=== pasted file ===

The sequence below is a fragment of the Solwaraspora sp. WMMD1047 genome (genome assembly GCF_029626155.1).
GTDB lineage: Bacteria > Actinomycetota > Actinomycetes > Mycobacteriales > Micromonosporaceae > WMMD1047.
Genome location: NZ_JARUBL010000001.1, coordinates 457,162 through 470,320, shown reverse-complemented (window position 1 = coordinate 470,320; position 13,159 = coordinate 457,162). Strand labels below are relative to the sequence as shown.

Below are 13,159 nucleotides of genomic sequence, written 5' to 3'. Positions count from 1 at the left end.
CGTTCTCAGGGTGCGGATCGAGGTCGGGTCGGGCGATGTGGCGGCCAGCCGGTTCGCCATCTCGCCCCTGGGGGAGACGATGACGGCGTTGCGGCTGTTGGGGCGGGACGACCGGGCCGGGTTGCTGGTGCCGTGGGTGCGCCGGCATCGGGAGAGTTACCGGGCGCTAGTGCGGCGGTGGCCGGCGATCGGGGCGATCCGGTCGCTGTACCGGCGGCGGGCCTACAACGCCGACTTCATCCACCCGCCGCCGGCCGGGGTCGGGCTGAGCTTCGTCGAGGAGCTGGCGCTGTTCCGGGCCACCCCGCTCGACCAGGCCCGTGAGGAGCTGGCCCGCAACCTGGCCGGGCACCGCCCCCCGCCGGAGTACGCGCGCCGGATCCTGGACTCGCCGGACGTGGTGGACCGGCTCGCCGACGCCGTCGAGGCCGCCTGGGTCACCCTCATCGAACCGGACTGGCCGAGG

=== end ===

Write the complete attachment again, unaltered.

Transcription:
The sequence below is a fragment of the Solwaraspora sp. WMMD1047 genome (genome assembly GCF_029626155.1).
GTDB lineage: Bacteria > Actinomycetota > Actinomycetes > Mycobacteriales > Micromonosporaceae > WMMD1047.
Genome location: NZ_JARUBL010000001.1, coordinates 457,162 through 470,320, shown reverse-complemented (window position 1 = coordinate 470,320; position 13,159 = coordinate 457,162). Strand labels below are relative to the sequence as shown.

Below are 13,159 nucleotides of genomic sequence, written 5' to 3'. Positions count from 1 at the left end.
CGTTCTCAGGGTGCGGATCGAGGTCGGGTCGGGCGATGTGGCGGCCAGCCGGTTCGCCATCTCGCCCCTGGGGGAGACGATGACGGCGTTGCGGCTGTTGGGGCGGGACGACCGGGCCGGGTTGCTGGTGCCGTGGGTGCGCCGGCATCGGGAGAGTTACCGGGCGCTAGTGCGGCGGTGGCCGGCGATCGGGGCGATCCGGTCGCTGTACCGGCGGCGGGCCTACAACGCCGACTTCATCCACCCGCCGCCGGCCGGGGTCGGGCTGAGCTTCGTCGAGGAGCTGGCGCTGTTCCGGGCCACCCCGCTCGACCAGGCCCGTGAGGAGCTGGCCCGCAACCTGGCCGGGCACCGCCCCCCGCCGGAGTACGCGCGCCGGATCCTGGACTCGCCGGACGTGGTGGACCGGCTCGCCGACGCCGTCGAGGCCGCCTGGGTCACCCTCATCGAACCGGACTGGCCGAGG